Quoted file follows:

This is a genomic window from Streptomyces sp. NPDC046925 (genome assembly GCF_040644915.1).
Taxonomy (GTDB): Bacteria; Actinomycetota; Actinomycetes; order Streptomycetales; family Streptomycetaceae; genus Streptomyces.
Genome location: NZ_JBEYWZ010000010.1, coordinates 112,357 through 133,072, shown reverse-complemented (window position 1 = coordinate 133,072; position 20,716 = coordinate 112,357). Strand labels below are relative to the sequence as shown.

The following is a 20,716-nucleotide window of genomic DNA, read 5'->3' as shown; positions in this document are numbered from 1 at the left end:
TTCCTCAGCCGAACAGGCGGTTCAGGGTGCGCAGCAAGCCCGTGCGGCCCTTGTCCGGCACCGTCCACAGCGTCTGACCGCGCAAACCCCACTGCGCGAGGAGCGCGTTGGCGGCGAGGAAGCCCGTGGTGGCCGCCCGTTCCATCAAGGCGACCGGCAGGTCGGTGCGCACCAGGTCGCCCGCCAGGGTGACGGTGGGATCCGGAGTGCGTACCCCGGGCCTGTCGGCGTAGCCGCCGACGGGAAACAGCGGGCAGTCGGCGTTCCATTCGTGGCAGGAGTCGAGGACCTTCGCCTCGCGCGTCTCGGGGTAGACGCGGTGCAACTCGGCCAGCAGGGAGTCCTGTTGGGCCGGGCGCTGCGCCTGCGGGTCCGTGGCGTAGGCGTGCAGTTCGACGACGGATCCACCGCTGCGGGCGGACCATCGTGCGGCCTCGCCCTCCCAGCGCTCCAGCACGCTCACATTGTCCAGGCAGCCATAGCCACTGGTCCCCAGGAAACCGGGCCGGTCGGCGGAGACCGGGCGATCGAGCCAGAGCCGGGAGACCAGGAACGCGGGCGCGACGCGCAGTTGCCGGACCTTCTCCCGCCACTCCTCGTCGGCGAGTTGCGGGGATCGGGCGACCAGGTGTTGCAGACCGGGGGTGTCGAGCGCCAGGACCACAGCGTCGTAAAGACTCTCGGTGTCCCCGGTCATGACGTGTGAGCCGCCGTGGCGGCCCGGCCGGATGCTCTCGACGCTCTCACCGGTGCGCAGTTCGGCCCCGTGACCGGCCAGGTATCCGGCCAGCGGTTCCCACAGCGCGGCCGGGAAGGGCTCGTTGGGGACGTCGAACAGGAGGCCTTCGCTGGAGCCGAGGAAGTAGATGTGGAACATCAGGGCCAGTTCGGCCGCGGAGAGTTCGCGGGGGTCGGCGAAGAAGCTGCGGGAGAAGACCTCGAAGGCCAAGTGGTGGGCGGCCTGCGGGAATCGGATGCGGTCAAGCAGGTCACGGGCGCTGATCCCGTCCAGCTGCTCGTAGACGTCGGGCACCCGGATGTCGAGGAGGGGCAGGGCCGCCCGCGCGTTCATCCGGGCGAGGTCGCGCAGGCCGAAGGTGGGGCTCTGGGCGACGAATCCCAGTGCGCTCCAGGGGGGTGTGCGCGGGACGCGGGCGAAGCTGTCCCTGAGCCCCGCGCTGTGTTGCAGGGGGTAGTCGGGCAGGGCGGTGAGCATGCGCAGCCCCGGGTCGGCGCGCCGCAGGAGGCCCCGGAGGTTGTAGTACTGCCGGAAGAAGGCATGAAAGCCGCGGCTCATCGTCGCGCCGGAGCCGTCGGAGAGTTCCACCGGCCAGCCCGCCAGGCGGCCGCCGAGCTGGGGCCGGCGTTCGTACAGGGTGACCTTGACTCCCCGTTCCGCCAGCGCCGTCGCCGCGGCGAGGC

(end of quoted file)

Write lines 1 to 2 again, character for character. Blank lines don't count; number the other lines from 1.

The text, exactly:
This is a genomic window from Streptomyces sp. NPDC046925 (genome assembly GCF_040644915.1).
Taxonomy (GTDB): Bacteria; Actinomycetota; Actinomycetes; order Streptomycetales; family Streptomycetaceae; genus Streptomyces.